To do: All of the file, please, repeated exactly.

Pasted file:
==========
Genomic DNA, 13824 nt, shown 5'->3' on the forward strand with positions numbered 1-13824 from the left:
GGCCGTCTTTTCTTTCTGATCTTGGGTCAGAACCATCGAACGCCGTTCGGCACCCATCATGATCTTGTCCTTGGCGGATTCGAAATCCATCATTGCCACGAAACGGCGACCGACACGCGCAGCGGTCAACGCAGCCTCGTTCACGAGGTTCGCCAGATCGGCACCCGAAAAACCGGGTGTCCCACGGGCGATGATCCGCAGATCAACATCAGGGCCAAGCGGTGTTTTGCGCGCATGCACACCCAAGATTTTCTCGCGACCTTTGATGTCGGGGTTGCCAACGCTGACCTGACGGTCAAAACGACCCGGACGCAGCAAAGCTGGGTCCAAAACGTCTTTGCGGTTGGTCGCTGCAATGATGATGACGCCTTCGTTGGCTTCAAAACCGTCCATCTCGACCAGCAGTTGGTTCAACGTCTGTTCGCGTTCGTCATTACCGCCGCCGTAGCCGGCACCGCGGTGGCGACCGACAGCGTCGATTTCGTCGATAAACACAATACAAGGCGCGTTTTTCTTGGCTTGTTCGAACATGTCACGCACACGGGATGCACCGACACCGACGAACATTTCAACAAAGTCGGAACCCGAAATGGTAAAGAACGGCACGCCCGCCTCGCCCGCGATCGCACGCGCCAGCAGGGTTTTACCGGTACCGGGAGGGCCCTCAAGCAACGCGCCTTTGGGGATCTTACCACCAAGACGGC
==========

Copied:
Genomic DNA, 13824 nt, shown 5'->3' on the forward strand with positions numbered 1-13824 from the left:
GGCCGTCTTTTCTTTCTGATCTTGGGTCAGAACCATCGAACGCCGTTCGGCACCCATCATGATCTTGTCCTTGGCGGATTCGAAATCCATCATTGCCACGAAACGGCGACCGACACGCGCAGCGGTCAACGCAGCCTCGTTCACGAGGTTCGCCAGATCGGCACCCGAAAAACCGGGTGTCCCACGGGCGATGATCCGCAGATCAACATCAGGGCCAAGCGGTGTTTTGCGCGCATGCACACCCAAGATTTTCTCGCGACCTTTGATGTCGGGGTTGCCAACGCTGACCTGACGGTCAAAACGACCCGGACGCAGCAAAGCTGGGTCCAAAACGTCTTTGCGGTTGGTCGCTGCAATGATGATGACGCCTTCGTTGGCTTCAAAACCGTCCATCTCGACCAGCAGTTGGTTCAACGTCTGTTCGCGTTCGTCATTACCGCCGCCGTAGCCGGCACCGCGGTGGCGACCGACAGCGTCGATTTCGTCGATAAACACAATACAAGGCGCGTTTTTCTTGGCTTGTTCGAACATGTCACGCACACGGGATGCACCGACACCGACGAACATTTCAACAAAGTCGGAACCCGAAATGGTAAAGAACGGCACGCCCGCCTCGCCCGCGATCGCACGCGCCAGCAGGGTTTTACCGGTACCGGGAGGGCCCTCAAGCAACGCGCCTTTGGGGATCTTACCACCAAGACGGC